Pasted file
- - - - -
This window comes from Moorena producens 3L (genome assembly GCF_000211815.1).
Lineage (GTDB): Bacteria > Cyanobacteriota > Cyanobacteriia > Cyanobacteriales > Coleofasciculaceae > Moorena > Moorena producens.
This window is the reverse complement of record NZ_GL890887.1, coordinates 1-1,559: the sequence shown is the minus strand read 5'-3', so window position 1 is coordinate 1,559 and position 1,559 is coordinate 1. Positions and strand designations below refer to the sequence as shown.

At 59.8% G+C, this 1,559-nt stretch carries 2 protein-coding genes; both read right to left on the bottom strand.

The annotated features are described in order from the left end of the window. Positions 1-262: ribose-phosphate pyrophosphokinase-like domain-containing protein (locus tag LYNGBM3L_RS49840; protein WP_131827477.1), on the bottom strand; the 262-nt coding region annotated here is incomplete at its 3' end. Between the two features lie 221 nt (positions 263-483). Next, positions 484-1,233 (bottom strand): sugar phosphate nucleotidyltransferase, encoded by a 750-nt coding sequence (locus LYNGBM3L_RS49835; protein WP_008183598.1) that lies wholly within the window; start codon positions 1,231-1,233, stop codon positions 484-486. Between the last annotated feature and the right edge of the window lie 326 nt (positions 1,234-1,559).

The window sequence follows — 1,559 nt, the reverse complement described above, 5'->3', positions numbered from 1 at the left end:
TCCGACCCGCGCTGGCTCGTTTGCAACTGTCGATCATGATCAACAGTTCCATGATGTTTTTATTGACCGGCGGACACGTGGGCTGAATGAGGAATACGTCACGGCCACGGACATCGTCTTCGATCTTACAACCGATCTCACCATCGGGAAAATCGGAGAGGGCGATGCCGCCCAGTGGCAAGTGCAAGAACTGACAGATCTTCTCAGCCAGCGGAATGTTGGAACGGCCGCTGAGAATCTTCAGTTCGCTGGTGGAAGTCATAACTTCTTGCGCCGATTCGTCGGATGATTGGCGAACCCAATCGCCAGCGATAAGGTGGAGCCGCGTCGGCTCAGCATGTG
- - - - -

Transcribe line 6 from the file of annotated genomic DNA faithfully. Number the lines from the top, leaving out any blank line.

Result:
The window sequence follows — 1,559 nt, the reverse complement described above, 5'->3', positions numbered from 1 at the left end: